To make from yeast:
Use active dry yeast (not instant) or fresh yeast, which is available from bakeries.
In a large bowl, dissolve 2 tablespoons molasses or honey* in 2 cups lukewarm water (no hotter than 115 degrees). Sprinkle in 1 ½ tablespoons yeast and allow to sit for ten minutes, or until it looks bubbly.

*Molasses gives a nice dark color to the bread but some prefer the flavor of honey, so use both if you like.

Bread recipe
2 cups starter or 1 1/2 tablespoons yeast
1 ½ cups water (in addition to water used in yeast method)
2 tablespoons molasses or honey*
2 tablespoons oil (vegetable or olive work fine)
½ teaspoon salt
7 cups whole wheat flour
½ cup dry 7-grain cereal
½ cup cooked brown rice (or substitute more cereal)
½ cup any combination flax seeds, sunflower seeds and/or pumpkin seeds

1. Add 1 cup hot water to the 7-grain cereal, set aside to soak.
2. Prepare yeast mixture as above or pour starter into a large bowl. Add molasses (if using starter), oil, salt and 2 cups of the flour. Mix well (lumps are ok) and add soaked cereal, rice and seeds.
3. Continue adding flour until a dough forms. Turn onto a floured counter and knead for 10 minutes or until dough is smooth and elastic.
4. Place dough in a clean and oiled bowl, flip to coat both sides. Allow to rise two hours at room temperature or overnight in the refrigerator.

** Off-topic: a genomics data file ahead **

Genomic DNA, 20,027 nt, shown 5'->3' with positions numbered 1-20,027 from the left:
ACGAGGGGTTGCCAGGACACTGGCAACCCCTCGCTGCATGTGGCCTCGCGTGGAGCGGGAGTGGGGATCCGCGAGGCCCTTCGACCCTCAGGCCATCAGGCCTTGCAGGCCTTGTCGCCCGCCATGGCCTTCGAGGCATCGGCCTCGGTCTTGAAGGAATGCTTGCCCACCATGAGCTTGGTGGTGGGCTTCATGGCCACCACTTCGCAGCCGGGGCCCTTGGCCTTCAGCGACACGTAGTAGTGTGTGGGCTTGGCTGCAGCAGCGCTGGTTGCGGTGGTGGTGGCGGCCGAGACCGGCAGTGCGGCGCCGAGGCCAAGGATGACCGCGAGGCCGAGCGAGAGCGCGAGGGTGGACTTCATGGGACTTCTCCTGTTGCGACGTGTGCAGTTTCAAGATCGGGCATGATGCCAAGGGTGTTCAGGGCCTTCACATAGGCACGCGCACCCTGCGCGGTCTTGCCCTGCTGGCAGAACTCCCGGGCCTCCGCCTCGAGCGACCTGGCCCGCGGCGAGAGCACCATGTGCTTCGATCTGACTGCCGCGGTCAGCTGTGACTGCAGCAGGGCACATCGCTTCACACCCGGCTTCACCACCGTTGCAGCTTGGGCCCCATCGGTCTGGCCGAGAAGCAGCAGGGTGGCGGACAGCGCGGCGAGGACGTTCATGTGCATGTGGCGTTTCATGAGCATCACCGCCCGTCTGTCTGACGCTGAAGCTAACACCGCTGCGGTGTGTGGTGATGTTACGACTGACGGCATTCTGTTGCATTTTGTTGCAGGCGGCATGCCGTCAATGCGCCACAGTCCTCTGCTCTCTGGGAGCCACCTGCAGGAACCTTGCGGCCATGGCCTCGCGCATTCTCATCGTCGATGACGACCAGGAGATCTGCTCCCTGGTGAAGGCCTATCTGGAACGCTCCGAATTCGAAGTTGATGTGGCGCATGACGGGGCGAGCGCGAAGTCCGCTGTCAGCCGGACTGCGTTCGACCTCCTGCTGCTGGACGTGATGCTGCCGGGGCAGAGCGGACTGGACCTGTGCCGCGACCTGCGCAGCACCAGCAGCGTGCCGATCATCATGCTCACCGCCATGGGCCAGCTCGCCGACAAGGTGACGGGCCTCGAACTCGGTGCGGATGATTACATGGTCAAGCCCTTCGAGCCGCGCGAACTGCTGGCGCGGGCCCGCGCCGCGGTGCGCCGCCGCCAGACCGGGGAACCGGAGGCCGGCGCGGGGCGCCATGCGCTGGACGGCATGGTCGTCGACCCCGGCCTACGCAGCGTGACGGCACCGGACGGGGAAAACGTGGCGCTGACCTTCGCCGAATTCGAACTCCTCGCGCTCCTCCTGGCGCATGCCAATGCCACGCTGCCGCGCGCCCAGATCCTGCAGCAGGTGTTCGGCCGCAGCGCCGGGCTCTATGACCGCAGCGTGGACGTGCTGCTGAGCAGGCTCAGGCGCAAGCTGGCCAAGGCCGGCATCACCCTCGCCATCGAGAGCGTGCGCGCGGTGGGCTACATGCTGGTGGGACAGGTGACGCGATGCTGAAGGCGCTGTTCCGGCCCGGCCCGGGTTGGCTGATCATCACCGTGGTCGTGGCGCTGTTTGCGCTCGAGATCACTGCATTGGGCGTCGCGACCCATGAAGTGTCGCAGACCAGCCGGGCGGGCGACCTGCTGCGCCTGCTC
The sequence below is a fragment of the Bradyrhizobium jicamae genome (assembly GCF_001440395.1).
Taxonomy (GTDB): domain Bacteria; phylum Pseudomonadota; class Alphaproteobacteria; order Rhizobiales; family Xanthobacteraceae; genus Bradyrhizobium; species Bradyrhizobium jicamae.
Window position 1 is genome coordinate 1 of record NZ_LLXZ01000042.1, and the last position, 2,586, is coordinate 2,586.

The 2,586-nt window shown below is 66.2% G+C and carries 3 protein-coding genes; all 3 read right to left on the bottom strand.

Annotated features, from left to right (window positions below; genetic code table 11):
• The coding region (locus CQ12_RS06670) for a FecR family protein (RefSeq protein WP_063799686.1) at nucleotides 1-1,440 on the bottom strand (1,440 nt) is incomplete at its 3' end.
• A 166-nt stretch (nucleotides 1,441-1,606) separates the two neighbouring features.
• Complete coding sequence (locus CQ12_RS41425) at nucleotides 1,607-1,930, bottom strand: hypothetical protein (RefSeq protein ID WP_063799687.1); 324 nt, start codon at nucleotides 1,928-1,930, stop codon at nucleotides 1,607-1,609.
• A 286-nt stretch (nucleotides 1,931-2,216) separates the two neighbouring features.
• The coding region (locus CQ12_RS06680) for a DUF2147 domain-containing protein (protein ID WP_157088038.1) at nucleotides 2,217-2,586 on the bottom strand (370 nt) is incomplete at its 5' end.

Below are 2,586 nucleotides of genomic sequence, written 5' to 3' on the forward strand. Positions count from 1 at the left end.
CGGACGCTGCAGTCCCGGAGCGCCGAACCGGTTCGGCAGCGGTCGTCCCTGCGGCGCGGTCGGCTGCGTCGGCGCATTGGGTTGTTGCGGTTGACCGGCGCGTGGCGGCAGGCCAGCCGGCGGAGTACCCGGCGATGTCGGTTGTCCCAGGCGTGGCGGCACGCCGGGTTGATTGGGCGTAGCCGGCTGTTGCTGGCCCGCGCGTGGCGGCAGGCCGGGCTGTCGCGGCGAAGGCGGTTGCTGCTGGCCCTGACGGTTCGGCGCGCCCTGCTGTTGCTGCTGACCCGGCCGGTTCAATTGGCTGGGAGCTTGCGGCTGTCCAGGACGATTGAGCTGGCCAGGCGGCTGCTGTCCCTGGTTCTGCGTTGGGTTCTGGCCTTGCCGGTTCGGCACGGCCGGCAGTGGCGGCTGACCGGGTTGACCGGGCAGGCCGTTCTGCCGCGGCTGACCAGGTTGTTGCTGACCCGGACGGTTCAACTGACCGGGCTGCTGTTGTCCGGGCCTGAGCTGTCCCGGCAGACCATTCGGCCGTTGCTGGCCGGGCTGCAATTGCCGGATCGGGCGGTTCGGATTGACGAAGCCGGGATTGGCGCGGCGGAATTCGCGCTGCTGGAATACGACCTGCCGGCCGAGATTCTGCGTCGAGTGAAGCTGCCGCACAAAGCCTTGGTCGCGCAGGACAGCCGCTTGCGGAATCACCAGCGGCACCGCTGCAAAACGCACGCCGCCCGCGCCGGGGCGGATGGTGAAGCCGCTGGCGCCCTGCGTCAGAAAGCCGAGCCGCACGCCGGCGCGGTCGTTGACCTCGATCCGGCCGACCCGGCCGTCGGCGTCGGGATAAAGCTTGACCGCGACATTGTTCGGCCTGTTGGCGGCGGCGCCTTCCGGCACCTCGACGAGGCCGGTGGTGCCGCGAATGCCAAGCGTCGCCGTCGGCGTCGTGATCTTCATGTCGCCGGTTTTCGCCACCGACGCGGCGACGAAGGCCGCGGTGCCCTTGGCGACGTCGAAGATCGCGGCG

5. When dough has risen (it will not double in volume but perhaps get close depending on the strength of your yeast/starter), punch it down. Divide it into two loaves and place in bread pans or on baking sheets. Brush the loaves with a beaten egg and sprinkle on some extra seeds (this is optional but makes the loaves look prettier). Make a ½ inch deep cut lengthwise along the top of the loaf.
6. If dough was refrigerated, allow to rise an additional hour in the pans. If not, half an hour or so should do the trick. Again, the dough will not rise significantly but should grow a bit.
7. Bake at 375 for about an hour. Bread will brown on top and sound hollow when tapped. Allow to cool in pans for a few minutes, then turn onto racks to cool. Do not bag until completely cooled.